Dredging rivers pose danger to aquatic life, warns lawmaker
Dredging of rivers in the Upper Nile and Bahr-El-Ghazal regions, notably the Sudd wetland, has been challenged by a legislator in the Transitional National Legislative Assembly.
The lawmaker’s reaction comes after the governor of Unity State got the machinery to dredge River Naam in Bentiu a week ago.
Bol Joseph Agua in an exclusive interview with The City Review stated that dredging rivers across the country would cause the Sudd wetland to dry up. He further said that the dredging will have an impact on the Sudd’s aquatic fauna and flora.
Bol has called the dredging of the river in Bahr-El-Ghazal and the Jonglei Canal a holocaust and urged the country’s leadership not to allow it to continue, claiming it endangers the lives of future generations.
“I would like to categorically state that the Sudd region, the area that is keeping the lifeline of this country, is not an entity of the Republic of South Sudan alone, it is a global entity that should be protected by all the organizations that are related to climatic change.”
“The water flows much to Egypt and our Sudd will get dried up. When it dries up, we will lose our fauna and flora, the animals and plants in the Sudd. They are for the good of this country, ” Bol stressed.
The politician said that the floods that have ravaged the country for the past three years were caused by humans rather than natural disasters, alleging that the people of South Sudan had been duped. He added that the Nile River’s outflow is caused by backflow from Egypt and an overflow of water from the Nile’s source in Uganda, which separate the Sudd region’s communities.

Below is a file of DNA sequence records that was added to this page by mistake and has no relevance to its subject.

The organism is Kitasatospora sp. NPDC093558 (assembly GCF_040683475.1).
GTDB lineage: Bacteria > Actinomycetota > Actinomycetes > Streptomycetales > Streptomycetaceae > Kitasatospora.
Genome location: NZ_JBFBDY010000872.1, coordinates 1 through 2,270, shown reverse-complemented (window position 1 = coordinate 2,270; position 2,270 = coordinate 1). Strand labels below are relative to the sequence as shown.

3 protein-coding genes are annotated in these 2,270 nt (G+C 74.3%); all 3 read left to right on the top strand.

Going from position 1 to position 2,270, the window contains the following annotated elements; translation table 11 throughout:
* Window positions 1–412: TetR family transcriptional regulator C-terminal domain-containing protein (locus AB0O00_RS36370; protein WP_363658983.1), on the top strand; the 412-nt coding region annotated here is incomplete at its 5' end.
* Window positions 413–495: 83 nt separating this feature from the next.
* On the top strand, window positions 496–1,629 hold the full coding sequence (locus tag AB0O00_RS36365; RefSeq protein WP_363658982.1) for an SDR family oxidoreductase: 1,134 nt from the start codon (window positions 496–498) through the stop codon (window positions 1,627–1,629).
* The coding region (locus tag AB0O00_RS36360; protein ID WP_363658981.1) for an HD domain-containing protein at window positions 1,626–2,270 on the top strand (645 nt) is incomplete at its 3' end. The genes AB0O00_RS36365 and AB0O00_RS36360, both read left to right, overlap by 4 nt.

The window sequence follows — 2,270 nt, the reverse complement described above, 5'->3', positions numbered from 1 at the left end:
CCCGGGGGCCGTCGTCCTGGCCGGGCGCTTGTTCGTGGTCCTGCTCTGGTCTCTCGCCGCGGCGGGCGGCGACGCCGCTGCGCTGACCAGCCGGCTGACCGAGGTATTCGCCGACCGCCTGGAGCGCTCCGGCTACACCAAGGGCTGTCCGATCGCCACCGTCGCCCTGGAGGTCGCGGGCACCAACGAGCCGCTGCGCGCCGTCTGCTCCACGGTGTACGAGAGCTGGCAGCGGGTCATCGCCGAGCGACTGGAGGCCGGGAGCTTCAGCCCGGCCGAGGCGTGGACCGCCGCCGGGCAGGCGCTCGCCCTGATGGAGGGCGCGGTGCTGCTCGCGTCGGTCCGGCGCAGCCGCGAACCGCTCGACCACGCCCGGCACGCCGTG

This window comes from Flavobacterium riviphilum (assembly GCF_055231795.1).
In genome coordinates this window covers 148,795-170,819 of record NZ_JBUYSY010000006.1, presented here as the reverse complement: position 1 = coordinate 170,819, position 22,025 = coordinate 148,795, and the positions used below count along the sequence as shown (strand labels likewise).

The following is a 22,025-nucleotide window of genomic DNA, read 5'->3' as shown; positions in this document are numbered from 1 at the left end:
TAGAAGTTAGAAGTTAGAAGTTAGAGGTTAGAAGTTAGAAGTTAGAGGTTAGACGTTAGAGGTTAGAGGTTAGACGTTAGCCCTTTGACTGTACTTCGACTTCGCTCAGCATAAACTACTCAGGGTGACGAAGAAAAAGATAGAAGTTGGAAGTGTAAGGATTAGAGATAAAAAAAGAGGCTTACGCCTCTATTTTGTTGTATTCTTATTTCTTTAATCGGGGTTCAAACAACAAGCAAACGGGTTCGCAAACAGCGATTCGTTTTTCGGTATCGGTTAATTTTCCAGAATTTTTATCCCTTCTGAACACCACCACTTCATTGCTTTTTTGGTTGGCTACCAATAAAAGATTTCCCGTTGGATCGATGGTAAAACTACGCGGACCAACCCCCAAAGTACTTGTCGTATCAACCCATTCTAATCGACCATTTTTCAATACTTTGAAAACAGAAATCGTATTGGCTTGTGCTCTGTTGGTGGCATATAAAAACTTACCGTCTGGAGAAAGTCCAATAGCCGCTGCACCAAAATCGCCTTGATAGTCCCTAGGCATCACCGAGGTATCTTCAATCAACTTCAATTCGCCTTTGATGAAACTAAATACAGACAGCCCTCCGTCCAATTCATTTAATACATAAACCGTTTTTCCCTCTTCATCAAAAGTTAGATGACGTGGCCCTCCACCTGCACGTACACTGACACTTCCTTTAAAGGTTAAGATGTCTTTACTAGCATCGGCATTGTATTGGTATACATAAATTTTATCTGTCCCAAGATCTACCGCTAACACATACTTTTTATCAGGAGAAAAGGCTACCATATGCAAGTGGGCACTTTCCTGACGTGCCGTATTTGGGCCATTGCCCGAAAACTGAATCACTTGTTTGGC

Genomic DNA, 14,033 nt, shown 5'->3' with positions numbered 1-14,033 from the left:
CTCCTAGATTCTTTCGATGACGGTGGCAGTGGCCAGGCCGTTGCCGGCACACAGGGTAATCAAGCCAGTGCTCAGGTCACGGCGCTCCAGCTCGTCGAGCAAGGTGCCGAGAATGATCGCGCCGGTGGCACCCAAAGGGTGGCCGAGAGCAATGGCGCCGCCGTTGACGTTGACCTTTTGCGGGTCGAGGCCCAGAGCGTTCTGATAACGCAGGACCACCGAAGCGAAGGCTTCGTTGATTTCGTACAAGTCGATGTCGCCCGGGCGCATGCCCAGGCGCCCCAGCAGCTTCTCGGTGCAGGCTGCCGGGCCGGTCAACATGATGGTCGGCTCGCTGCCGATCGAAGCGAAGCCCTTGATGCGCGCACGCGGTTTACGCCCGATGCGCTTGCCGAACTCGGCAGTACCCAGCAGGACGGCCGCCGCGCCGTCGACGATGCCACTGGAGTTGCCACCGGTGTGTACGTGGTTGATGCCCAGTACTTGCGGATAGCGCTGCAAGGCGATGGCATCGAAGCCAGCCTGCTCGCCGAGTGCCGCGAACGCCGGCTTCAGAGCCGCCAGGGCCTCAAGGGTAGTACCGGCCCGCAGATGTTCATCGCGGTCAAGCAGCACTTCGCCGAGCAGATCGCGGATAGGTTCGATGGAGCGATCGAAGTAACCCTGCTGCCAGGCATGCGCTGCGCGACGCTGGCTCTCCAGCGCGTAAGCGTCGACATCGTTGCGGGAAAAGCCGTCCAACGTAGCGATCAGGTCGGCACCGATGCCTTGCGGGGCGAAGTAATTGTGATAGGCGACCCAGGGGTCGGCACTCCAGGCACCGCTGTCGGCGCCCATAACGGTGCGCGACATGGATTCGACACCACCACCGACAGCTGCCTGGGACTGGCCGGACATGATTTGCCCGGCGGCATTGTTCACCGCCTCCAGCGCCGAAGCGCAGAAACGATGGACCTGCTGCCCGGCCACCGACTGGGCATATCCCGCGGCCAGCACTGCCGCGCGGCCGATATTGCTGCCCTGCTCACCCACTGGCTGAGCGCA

“Dredging is not a priority. There is a solution to the floods. The solution is here: if we dig a big dam like the Ethiopian Renaissance Dam, we will even need more than Egypt needs as a country so that we can keep our hydroelectricity running, we can do our irrigation scheme, and can produce food for ourselves. “
“We have had issues before with oil. Now oil has become a different thing. We are seeing that even the water is presold. If the water is presold, this is an issue we need to talk about as a nation.
“Who is that highest bidder that has taken the water and we are giving that person the freedom to move in with equipment without even people of South Sudan being made aware?” the lawmaker posed.
The public and government officials have had mixed reactions to the dredging of rivers and the digging of the Jonglei Canal, but a government spokesperson told the media last month that what was approved was the ministry of water resources and irrigation’s policy for the ministry to carry out its activities.
Makuei emphasised that anyone writing about the Jonglei Canal should do it from a point of fact rather than an opinion.
“Up to now, the issue of the Jonglei Canal has not been discussed by the cluster not even the government it is not yet presented up to this time what was presented here was the overall policy of the ministry of water resources and irrigation for the control of water and for availing water to other areas where there is no water it has nothing to do with Jonglei canal,” Makuei said.
In a separate move, the cabinet has approved a budget for the ministry of water resources and irrigation, which will be included in the new budget for the ministry’s implementation.
The cost of implementation was estimated to be $28,233,714; this amount was supposed to be within the ministry’s budget for this year, and the cabinet approved payment of this amount to the ministry so that it could operationalize its projects for this year.
“The operation of this project is actually for the purchase of the equipment that is needed for the ministry in order to enable it to conduct its functions and duties in terms of development of water sources like dredging of the rivers and construction of mini dames for the reservation of water,” he explained.